What Needs to Go Right in 2021: The best things to like about WBA are its simple fundamental metrics: a nearly 5% yield on a stock that’s trading at just 8 times forward earnings. But it’s cheap for a reason. Even after a miserable 2020, the Street’s expecting just 8% profit growth and a 3% sales bump in 2021. Yuck. The spirit of the “Dogs” is Walgreens’ best hope—that a simple reversion to the mean is in order after such a miserable year.
Walgreens’ Problems Predated COVID
Dow (DOW, 5.1%)
The Skinny: Dow—the chemical firm, not the index—is a pretty simple story. Most any of its businesses that had to do with typical industrial or durable-goods applications were hammered. A few businesses, such as packaging for consumer staples, did well. But 2020 was a bad year, period. Sales will end up about 13% lower, profits will be hacked away by 60% or so. The stock returned a total of 8%, and that almost felt like an accomplishment.
What Needs to Go Right in 2021: “The recovery is more likely than not to be gradual and more likely than not to be uneven.” That’s what CFO Howard Ungerleider had to say about things all the way back in June. But lowered expectations could be a boon for Dow, which should pick up steam whenever the economy does. And Dow is expected to snap back pretty solidly; profits should roughly double from depressed levels on sales up by high single digits. The 5% yield is compelling, too.
IBM (IBM, 5.2%)
The Skinny: At least IBM had something else but itself to blame for its continued inability to grow the business. I won’t dawdle here. COVID-19 cramped big-ticket technology purchases, and that hurt massive IT providers such as IBM.
What Needs to Go Right in 2021: Sometime before the end of 2021, IBM will have split into two companies—it’s spinning off its low-growth infrastructure services business (currently dubbed “NewCo.”) and retaining its newer cloud and AI businesses under the old IBM moniker. That likely means the heft of IBM’s big yield will be sent packing with NewCo. This ultimately could be a good thing for what remains in the new IBM, but there’s a lot of uncertainty between here and there.
Something Had to Change!
Chevron (CVX, 6.1%)
The Skinny: You know the score. Oil prices were thrashed last year, going low, lower, even negative before finally starting to rebound. Chevron, a massive integrated oil major, had more financial means than most but still had to make a number of cost-cutting moves. Even then, it returned -26% after dividends. Still, that was a lot better than many smaller oil firms that went belly-up.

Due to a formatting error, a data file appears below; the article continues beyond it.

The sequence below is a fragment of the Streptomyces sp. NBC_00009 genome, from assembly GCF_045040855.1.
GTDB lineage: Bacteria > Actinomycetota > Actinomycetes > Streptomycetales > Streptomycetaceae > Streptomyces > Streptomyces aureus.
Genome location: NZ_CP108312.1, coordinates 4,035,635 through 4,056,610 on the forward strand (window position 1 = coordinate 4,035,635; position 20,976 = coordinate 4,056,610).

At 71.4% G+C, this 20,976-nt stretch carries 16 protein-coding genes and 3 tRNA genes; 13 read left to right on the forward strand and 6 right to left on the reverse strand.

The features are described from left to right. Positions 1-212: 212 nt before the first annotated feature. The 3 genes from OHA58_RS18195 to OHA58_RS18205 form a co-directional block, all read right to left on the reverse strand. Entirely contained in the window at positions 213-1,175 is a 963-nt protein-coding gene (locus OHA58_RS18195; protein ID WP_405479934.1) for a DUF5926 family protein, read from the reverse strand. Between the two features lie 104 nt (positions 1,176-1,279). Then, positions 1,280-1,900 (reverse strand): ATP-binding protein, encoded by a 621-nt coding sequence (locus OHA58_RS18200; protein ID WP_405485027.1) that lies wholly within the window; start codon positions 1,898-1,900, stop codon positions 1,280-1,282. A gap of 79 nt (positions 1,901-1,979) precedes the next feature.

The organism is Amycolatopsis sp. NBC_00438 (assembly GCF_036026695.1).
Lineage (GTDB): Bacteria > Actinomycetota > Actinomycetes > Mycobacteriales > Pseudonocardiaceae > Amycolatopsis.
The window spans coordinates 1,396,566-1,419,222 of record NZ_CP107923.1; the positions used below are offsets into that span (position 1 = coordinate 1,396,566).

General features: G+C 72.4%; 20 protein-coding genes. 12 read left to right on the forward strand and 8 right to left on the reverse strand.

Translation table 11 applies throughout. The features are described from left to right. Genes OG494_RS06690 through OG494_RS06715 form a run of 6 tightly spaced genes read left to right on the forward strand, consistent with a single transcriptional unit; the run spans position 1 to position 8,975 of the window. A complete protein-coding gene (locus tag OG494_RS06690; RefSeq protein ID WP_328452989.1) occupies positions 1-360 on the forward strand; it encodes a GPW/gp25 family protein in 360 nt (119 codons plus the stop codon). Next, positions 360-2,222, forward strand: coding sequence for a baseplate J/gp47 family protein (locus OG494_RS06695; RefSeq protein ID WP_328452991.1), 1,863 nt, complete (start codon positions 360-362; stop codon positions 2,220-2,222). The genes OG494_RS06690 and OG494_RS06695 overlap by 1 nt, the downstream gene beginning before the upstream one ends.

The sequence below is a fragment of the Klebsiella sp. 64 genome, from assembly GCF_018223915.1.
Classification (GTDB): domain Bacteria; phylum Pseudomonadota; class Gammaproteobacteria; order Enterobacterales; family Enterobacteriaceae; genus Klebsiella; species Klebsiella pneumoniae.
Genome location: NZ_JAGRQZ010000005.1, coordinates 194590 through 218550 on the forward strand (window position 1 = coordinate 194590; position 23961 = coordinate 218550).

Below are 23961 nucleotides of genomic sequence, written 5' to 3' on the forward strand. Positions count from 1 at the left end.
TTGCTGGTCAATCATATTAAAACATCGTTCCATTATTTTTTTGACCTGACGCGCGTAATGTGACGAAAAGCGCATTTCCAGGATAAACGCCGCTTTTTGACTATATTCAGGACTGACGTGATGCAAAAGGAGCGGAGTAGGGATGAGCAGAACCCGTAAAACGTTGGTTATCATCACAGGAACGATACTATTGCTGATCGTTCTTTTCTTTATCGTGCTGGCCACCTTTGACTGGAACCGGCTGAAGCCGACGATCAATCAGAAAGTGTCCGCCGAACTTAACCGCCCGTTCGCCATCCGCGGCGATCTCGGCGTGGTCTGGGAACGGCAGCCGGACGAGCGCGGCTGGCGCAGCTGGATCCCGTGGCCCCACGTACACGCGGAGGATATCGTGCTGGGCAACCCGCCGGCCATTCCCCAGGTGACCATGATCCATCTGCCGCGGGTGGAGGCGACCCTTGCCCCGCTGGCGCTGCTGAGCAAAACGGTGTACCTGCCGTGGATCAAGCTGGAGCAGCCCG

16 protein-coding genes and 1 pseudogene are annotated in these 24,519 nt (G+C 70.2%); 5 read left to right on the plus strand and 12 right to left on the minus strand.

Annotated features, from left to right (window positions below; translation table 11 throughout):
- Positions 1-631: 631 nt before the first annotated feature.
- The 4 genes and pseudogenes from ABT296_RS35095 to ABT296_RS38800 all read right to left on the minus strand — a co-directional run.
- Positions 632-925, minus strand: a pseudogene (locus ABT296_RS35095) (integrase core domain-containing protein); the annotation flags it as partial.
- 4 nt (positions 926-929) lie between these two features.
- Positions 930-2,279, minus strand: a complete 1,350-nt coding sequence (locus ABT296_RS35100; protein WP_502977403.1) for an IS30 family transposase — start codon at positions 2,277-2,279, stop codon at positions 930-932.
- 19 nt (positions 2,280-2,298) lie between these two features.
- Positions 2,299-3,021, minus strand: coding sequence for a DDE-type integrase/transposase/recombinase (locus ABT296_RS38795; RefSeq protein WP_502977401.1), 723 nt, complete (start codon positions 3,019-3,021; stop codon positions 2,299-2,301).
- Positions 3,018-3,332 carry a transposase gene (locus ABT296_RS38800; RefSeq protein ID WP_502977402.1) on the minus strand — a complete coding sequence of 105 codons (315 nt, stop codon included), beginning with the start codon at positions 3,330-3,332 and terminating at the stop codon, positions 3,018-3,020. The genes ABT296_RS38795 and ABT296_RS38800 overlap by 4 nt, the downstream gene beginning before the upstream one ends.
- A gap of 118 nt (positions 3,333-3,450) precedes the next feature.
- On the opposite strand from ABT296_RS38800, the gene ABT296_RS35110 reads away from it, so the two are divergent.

What Needs to Go Right in 2021: In general, a recovery in oil and gas demand is going to make life a whole lot easier on Chevron. Chevron’s numerous operations, which include a large refining arm, mean that it doesn’t benefit as perfectly from higher prices as, say, a pure-play oil exploration company. If you factor in an eye-popping yield (for a blue chip), though, CVX should recover enough to make it a respectable total-return winner in 2021.
— Brett Owens
But that’s the problem with the Dogs, isn’t it?
Do you really want to fill your portfolio with a bunch of OK to somewhat high yielders each New Year’s, just to turn around and do it all over again, year after year?
But what’s the alternative with these stocks? Sure, Chevron’s 6% yield is juicy for a company of that size, but do you really want to gamble your retirement on something as cyclical as oil?
I know I don’t. I know you don’t want to, either.
And thanks to my “Perfect Income” portfolio, you don’t have to.
Current and soon-to-be retirees have been sent into a panic looking for replacement income investments after 2020 saw dozens of so-called “safe” blue chips abandoned their dividends. But even if you had a million dollars in cash to plunk down right now, the S&P 500 would earn you just $17,000 a year! And a traditional 60/40 portfolio is even worse, at just $13,000 annually!
You can’t retire happily on that. You can’t even survive on that.
Thankfully, the dividend-rich stocks in my “Perfect Income Portfolio” can deliver so much more.
I frequently talk to my readers, who tell me that these stocks have managed to double, triple and sometimes even triple the dividends they were earning from their old income portfolios. And it does so while also …
- Paying those dividends consistently, predictably and reliably.
- Surviving, even thriving, in market crashes.
- Delivering double-digit returns across several safe investments.
- Gambling your hard-earned nest egg on flimsy day-trading strategies, options contracts or penny stocks.
That sounds pretty perfect to me. But you tell me what you think:
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Source: Contrarian Outlook